Currents

Baseball’s Most Dramatic Moments Are Next

Cape Cod Wave
Written by Cape Cod Wave



It has come down to a best two-of-three in this American League Championship Series. Mano-a-mano. Both teams saying, “Let’s see what you’ve got.”

ROB DUCA

ROB DUCA

The Red Sox assignment is daunting. They must find a way to win a pair of games against a Detroit team that will trot out Anibal Sanchez tonight, Max Scherzer on Saturday and, if necessary, Justin Verlander for a Game 7 on Sunday night at Fenway Park. Combined, that Tiger trio has allowed two runs on six hits, with 35 strikeouts in 21 innings in this ALCS.

But remarkably, the Red Sox are 2-1 in their three starts.

Go figure.

They didn’t beat Scherzer in Game 2, but they unloaded on Detroit’s bullpen, tying the game on David Ortiz’s now iconic grand slam, then winning in walk-off fashion on Jarrod Saltalamacchia’s ninth-inning single. In Game 3, they touched up Verlander for only one run on Mike Napoli’s homer, and it stood up thanks to John Lackey, Craig Breslow, Junichi Tazawa and Koji Uehara.

But their two losses in the series are to Sanchez and Doug Fister.

Once again, go figure.

Tonight, 35 years after Bucky (Bleepin’) Dent and 10 years to the day after Aaron (Bleepin’) Boone shattered Red Sox hearts across New England, these bearded band of brothers look to take control of the ALCS in Motown.

The Tigers’ task isn’t any easier, for the Red Sox are not handing the ball to Matt Young, Matt Clement and John Wasdin for the next three games. Jon Lester gets it tonight, followed by Clay Buchholz and Lackey. Although their numbers aren’t as off-the-charts dazzling, they have been equally effective in shutting down the Tigers, most notably Miguel Cabrera and Prince Fielder.

These pitching match-ups are what has made this a spectacular ALCS, with three one-run games of the four played. It has fans anxiously awaiting what comes next.

The ALCS has already been stocked with pivotal decisions that have left both managers open to second-guessing. For Jim Leyland, the decision to shake up his slumping lineup for Game 4 by shifting Austin Jackson from lead-off to eighth and moving Cabrera into the second hole, among other changes, could not have worked out better, especially after his over-managing with his bullpen cost the Tigers Game 2. For John Farrell, calling upon Tazawa to face Cabrera with one out and the tying run on third base in the eighth inning of Game 3 seemed curious at the time, but turned out to be the correct move.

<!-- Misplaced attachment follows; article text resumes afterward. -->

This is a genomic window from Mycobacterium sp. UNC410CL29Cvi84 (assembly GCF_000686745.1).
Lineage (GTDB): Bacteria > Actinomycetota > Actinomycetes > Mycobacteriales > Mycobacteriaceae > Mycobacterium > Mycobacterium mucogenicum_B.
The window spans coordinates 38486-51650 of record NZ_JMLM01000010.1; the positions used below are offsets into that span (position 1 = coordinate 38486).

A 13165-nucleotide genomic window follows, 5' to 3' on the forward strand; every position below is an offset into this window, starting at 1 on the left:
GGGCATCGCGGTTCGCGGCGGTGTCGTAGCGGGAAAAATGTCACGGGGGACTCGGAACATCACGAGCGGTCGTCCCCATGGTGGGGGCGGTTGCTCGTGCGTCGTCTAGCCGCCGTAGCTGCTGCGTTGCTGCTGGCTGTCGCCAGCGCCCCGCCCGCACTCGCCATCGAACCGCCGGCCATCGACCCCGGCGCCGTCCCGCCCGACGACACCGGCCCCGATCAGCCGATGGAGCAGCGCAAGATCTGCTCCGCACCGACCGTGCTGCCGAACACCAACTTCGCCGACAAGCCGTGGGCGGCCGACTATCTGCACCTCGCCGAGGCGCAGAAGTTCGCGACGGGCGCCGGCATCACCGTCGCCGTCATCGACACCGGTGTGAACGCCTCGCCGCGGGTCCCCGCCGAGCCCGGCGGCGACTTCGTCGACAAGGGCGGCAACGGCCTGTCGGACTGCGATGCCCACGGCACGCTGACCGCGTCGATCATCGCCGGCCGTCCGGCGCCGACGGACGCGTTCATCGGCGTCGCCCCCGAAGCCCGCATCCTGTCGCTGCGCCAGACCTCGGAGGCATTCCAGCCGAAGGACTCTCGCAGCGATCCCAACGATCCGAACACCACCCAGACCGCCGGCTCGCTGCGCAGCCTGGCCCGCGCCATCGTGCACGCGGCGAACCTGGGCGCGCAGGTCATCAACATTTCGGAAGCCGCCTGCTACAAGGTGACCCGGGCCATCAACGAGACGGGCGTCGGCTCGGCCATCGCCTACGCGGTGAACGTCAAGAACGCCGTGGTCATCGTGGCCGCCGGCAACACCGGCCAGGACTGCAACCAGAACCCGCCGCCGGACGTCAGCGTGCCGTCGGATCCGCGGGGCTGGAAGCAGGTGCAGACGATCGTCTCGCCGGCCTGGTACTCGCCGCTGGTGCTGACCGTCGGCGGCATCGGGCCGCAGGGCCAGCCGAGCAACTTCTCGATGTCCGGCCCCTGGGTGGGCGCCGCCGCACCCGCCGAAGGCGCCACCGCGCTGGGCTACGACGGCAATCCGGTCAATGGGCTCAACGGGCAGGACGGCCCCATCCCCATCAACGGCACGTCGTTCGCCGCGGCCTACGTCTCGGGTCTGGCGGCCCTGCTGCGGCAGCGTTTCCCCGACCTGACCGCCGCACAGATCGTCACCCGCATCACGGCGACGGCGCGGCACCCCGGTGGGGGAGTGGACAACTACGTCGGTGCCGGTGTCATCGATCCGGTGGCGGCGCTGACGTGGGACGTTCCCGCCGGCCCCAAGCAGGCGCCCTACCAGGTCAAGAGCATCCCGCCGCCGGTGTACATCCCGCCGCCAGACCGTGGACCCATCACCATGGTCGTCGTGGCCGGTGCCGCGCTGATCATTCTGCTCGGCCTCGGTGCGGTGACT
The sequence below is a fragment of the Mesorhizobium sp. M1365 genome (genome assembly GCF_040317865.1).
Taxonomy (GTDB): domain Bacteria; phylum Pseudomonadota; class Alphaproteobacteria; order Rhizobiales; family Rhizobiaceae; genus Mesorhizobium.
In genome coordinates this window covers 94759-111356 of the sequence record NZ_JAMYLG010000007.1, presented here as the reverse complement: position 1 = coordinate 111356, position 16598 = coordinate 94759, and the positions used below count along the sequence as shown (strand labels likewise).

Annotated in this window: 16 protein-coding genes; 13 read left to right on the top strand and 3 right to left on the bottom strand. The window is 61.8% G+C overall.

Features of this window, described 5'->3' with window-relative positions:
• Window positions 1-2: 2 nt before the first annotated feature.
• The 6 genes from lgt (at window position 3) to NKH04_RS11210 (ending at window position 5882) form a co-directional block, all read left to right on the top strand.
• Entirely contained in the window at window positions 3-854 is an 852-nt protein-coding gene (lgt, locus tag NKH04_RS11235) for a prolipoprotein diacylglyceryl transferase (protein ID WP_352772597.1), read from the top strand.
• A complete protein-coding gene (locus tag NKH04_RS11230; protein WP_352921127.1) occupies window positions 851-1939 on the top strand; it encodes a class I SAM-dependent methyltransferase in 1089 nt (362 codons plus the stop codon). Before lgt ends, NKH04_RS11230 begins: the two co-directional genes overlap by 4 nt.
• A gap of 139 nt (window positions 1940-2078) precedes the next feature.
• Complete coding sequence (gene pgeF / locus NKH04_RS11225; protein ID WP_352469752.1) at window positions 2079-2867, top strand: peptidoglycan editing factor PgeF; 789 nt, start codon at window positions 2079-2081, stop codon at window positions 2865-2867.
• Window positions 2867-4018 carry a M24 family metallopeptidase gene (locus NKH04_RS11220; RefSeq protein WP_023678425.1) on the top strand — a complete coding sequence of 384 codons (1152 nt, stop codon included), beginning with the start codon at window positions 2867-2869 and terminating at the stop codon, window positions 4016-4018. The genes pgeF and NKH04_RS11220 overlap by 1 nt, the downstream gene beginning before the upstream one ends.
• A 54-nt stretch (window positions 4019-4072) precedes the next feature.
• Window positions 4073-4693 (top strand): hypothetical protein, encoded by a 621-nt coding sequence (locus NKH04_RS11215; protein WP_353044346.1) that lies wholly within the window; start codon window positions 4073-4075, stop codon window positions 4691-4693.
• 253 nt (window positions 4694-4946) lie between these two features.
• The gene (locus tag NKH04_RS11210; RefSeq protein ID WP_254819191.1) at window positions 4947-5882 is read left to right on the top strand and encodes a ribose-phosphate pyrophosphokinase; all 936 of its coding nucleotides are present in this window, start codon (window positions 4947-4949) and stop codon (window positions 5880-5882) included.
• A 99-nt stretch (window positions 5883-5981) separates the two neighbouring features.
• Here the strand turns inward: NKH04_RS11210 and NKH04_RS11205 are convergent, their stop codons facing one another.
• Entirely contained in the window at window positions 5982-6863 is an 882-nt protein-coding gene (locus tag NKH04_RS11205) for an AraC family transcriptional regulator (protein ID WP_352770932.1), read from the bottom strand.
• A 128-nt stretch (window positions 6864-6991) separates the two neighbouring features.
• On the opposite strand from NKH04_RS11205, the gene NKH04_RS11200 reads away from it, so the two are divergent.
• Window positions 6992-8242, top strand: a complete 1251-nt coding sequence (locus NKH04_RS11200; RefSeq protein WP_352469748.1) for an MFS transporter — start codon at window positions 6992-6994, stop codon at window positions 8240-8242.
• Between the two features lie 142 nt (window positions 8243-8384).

It’s been a strange series in many ways. Ortiz has only one hit (although it’s a big one), Pedroia is batting .214, Shane Victorino is hitting .125, and yet the Red Sox are tied. On the other hand, Cabrera (.267) hasn’t done much, while Fielder (.200, zero RBIs) has been MIA. One of these guys is going to break out.

The fifth game in a best-of-seven series is always pivotal. Sanchez can’t possibly pitch better than he did in Game 1 when he no-hit the Red Sox for six innings and fanned 12. But Lester, who allowed six hits and one run over 6.1 innings, kept his team in the game.

On the face of it, tonight feels like a game the Tigers must win. They don’t want to return to Fenway Park needing to take two games. But I feel it’s more essential for the Red Sox. Lose tonight and they face Scherzer and Verlander back-to-back. You don’t want to have to beat Verlander in a Game 7.

The Tigers’ predicament reminds me of Kevin Millar’s famous proclamation when the Red Sox trailed the Yankees 3-0 in games in the 2004 ALCS. Millar crowed that if the Red Sox staved off elimination the Yankees would have to beat Pedro Martinez and Curt Schilling in the following two games, and that would bring them to a seventh game where anything could happen.

I like the Red Sox’ chances a lot more if they win tonight, putting all the pressure on Scherzer to stave off elimination for the Tigers at Fenway on Saturday. Under those white-hot conditions I think Scherzer might melt. Verlander in a Game 7? No way.

Rob Duca was an award-winning sports columnist for the Cape Cape Times for 25 years. His work has also appeared in numerous other publications, including Sports Illustrated, the Boston Globe, the Baltimore Sun, Yankee magazine, Cape Cod Life and Golf & Leisure Cape Cod.

 

 




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Cape Cod Wave

Cape Cod Wave

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